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Year : 2006  |  Volume : 2  |  Issue : 4  |  Page : 212-214

Recurrent episodes of hematuria: A rare presentation of leiomyosarcoma of prostate

1 Department of Radiation Oncology, Tata Memorial Hospital, Mumbai, India
2 Department of Pathology, Tata Memorial Hospital, Mumbai, India
3 Department of Medical Oncology, Tata Memorial Hospital, Mumbai, India

Correspondence Address:
Siddhartha Laskar
Department of Radiation Oncology, Tata Memorial Hospital, Dr Ernest Borges Road, Parel, Mumbai - 400 012
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Source of Support: None, Conflict of Interest: None

DOI: 10.4103/0973-1482.29837

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 > Abstract 

Leiomyosarcoma of the prostate is an extremely rare entity. Sarcomas account for about 1% of all malignant tumors and less than 5% of them arise from the genitourinary tract. Majority of patients present with urinary obstructive symptoms. The outcome is generally poor. Surgery with or without radiotherapy / chemotherapy forms the mainstay of treatment for patients with operable tumors. We report a patient presenting with recurrent episodes of hematuria.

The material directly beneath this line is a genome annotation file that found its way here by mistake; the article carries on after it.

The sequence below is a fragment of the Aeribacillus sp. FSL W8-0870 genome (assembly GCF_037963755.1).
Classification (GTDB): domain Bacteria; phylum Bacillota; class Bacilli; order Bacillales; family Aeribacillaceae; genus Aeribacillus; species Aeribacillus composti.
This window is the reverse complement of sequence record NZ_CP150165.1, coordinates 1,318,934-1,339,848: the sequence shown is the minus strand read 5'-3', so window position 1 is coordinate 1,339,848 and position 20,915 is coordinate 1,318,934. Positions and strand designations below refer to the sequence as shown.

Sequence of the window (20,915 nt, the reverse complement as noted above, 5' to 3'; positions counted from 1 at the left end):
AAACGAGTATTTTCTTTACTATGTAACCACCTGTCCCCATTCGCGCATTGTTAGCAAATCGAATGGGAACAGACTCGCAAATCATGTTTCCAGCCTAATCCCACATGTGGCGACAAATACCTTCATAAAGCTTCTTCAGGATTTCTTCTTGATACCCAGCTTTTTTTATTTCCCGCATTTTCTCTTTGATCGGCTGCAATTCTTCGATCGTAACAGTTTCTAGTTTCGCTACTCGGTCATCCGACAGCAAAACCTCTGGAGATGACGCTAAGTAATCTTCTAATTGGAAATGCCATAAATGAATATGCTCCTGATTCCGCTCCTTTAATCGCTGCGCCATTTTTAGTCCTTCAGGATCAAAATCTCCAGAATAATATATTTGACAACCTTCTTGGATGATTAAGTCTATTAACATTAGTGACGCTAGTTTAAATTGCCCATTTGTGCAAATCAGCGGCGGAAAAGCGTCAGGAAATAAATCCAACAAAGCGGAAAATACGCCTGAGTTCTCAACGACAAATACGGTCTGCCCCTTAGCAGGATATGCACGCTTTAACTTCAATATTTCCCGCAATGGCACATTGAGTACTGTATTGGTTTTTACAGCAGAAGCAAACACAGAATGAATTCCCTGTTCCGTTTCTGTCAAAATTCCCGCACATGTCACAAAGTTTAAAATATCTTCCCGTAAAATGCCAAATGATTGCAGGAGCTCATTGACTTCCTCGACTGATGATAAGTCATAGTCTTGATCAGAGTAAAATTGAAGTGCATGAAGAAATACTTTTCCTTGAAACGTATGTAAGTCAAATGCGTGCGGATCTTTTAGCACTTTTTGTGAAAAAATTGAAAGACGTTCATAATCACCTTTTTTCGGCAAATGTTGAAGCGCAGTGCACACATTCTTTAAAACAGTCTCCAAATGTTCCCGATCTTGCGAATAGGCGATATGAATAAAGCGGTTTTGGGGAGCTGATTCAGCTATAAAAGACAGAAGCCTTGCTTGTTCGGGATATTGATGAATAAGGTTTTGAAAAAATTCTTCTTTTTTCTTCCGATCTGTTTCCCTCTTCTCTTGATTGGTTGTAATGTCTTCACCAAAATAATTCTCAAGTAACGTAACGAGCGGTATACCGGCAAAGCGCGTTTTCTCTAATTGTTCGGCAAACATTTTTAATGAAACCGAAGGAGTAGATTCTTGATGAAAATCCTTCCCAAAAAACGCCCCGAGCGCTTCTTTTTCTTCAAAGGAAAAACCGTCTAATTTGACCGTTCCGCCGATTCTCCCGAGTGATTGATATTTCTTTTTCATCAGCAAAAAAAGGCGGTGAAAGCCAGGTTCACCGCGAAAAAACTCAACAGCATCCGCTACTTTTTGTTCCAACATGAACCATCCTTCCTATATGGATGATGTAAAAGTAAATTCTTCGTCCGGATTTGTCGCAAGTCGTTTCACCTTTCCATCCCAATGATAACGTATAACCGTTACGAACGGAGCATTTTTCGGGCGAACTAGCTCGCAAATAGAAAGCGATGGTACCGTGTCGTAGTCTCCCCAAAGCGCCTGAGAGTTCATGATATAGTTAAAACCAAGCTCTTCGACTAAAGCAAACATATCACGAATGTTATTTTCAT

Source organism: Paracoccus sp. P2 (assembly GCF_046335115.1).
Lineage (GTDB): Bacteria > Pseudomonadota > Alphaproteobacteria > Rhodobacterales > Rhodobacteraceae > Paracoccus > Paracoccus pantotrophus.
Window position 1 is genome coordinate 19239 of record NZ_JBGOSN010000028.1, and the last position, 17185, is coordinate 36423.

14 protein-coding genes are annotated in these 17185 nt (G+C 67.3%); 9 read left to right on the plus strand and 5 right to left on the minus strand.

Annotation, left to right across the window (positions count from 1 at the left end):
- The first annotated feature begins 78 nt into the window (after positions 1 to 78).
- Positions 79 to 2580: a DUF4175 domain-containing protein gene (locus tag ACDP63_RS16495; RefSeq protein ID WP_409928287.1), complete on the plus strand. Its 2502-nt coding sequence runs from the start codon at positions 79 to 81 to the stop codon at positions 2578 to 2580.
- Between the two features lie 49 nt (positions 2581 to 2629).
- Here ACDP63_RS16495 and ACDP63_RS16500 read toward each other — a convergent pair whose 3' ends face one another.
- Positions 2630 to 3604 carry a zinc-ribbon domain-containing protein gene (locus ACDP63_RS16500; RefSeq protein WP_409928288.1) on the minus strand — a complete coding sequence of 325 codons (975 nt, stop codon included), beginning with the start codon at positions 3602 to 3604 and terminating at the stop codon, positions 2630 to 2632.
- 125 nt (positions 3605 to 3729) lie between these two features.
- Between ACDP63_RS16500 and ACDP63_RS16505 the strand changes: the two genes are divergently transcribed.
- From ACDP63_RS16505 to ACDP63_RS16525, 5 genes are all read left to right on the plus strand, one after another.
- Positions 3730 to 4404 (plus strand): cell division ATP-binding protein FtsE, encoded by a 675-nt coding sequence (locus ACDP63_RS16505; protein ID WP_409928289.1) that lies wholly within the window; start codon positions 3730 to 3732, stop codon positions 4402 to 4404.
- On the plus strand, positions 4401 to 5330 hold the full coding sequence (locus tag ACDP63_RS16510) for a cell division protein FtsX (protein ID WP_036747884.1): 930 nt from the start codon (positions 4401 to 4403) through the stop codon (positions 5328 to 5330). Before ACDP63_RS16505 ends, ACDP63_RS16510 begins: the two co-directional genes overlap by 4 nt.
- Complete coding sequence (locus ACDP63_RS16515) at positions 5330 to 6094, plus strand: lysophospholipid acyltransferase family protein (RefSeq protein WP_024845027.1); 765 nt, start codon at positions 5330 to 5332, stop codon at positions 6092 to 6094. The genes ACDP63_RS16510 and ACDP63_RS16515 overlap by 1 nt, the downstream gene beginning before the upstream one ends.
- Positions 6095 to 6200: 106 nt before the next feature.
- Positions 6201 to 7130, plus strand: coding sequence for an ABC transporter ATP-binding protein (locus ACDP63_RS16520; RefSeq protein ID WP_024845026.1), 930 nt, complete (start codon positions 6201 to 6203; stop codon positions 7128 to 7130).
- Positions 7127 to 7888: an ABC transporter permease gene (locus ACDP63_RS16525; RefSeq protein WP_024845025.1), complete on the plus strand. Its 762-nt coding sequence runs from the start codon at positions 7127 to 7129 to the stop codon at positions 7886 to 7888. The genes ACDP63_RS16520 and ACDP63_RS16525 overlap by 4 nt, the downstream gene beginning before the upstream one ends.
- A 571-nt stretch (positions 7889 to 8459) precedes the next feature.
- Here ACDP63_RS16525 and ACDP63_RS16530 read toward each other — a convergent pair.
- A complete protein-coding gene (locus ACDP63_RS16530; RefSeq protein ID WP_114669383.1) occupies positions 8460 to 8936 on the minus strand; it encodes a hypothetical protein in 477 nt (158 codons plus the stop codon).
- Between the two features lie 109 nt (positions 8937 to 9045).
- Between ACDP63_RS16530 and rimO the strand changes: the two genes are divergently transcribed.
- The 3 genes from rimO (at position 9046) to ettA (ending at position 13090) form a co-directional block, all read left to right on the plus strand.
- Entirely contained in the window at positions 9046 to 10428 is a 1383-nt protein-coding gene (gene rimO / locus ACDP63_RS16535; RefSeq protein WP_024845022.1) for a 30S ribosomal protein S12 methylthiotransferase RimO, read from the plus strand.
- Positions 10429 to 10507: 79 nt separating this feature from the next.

Keywords: Leiomyosarcoma, presentation prostate

How to cite this article:
Talapatra K, Nemade B, Bhutani R, Kane S, Bakshi A, Muckaden MA, Laskar S. Recurrent episodes of hematuria: A rare presentation of leiomyosarcoma of prostate. J Can Res Ther 2006;2:212-4

How to cite this URL:
Talapatra K, Nemade B, Bhutani R, Kane S, Bakshi A, Muckaden MA, Laskar S. Recurrent episodes of hematuria: A rare presentation of leiomyosarcoma of prostate. J Can Res Ther [serial online] 2006 [cited 2021 Sep 27];2:212-4. Available from: https://www.cancerjournal.net/text.asp?2006/2/4/212/29837

 > Introduction Top

Leiomyosarcoma of the prostate is an extremely rare entity. Sarcomas account for about 1% of all malignant tumors and less than 5% of them arise from the genitourinary tract.[1] It is known to have a poor outcome. We report a gentleman presenting with repeated episodes of hematuria diagnosed to have leiomyosarcoma of the prostate.

 > Case report Top